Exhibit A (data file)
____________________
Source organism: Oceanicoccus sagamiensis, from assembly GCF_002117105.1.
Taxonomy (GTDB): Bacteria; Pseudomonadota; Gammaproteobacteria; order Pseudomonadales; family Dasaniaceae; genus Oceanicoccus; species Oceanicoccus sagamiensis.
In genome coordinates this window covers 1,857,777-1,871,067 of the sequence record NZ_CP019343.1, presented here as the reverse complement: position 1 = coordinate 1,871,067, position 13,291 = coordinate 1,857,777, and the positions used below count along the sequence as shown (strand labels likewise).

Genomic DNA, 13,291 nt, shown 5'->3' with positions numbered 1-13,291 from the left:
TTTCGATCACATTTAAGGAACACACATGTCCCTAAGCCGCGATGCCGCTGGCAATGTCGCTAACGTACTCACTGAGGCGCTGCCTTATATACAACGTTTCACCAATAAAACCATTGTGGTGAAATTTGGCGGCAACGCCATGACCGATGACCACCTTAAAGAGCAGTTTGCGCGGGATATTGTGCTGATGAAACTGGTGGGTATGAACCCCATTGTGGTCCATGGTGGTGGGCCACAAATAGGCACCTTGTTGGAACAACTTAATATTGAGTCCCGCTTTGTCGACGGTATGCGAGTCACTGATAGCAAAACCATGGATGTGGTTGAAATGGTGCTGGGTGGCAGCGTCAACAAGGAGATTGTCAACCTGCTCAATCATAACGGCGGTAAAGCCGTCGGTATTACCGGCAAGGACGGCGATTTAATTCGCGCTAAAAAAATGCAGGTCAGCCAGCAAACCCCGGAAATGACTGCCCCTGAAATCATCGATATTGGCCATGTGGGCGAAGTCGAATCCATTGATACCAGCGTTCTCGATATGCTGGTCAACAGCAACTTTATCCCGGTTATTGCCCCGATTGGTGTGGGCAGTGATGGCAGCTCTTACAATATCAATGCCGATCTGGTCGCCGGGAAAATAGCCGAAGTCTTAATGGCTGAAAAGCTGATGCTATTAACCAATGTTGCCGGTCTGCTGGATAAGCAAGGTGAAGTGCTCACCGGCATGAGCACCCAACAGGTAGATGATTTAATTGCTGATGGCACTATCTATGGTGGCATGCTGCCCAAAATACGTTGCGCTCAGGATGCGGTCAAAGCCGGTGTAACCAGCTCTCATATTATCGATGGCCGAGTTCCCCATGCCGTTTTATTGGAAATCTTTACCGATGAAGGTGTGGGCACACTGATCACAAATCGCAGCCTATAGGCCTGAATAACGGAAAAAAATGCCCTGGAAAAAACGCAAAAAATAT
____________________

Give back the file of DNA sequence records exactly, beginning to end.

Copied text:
Source organism: Oceanicoccus sagamiensis, from assembly GCF_002117105.1.
Taxonomy (GTDB): Bacteria; Pseudomonadota; Gammaproteobacteria; order Pseudomonadales; family Dasaniaceae; genus Oceanicoccus; species Oceanicoccus sagamiensis.
In genome coordinates this window covers 1,857,777-1,871,067 of the sequence record NZ_CP019343.1, presented here as the reverse complement: position 1 = coordinate 1,871,067, position 13,291 = coordinate 1,857,777, and the positions used below count along the sequence as shown (strand labels likewise).

Genomic DNA, 13,291 nt, shown 5'->3' with positions numbered 1-13,291 from the left:
TTTCGATCACATTTAAGGAACACACATGTCCCTAAGCCGCGATGCCGCTGGCAATGTCGCTAACGTACTCACTGAGGCGCTGCCTTATATACAACGTTTCACCAATAAAACCATTGTGGTGAAATTTGGCGGCAACGCCATGACCGATGACCACCTTAAAGAGCAGTTTGCGCGGGATATTGTGCTGATGAAACTGGTGGGTATGAACCCCATTGTGGTCCATGGTGGTGGGCCACAAATAGGCACCTTGTTGGAACAACTTAATATTGAGTCCCGCTTTGTCGACGGTATGCGAGTCACTGATAGCAAAACCATGGATGTGGTTGAAATGGTGCTGGGTGGCAGCGTCAACAAGGAGATTGTCAACCTGCTCAATCATAACGGCGGTAAAGCCGTCGGTATTACCGGCAAGGACGGCGATTTAATTCGCGCTAAAAAAATGCAGGTCAGCCAGCAAACCCCGGAAATGACTGCCCCTGAAATCATCGATATTGGCCATGTGGGCGAAGTCGAATCCATTGATACCAGCGTTCTCGATATGCTGGTCAACAGCAACTTTATCCCGGTTATTGCCCCGATTGGTGTGGGCAGTGATGGCAGCTCTTACAATATCAATGCCGATCTGGTCGCCGGGAAAATAGCCGAAGTCTTAATGGCTGAAAAGCTGATGCTATTAACCAATGTTGCCGGTCTGCTGGATAAGCAAGGTGAAGTGCTCACCGGCATGAGCACCCAACAGGTAGATGATTTAATTGCTGATGGCACTATCTATGGTGGCATGCTGCCCAAAATACGTTGCGCTCAGGATGCGGTCAAAGCCGGTGTAACCAGCTCTCATATTATCGATGGCCGAGTTCCCCATGCCGTTTTATTGGAAATCTTTACCGATGAAGGTGTGGGCACACTGATCACAAATCGCAGCCTATAGGCCTGAATAACGGAAAAAAATGCCCTGGAAAAAACGCAAAAAATAT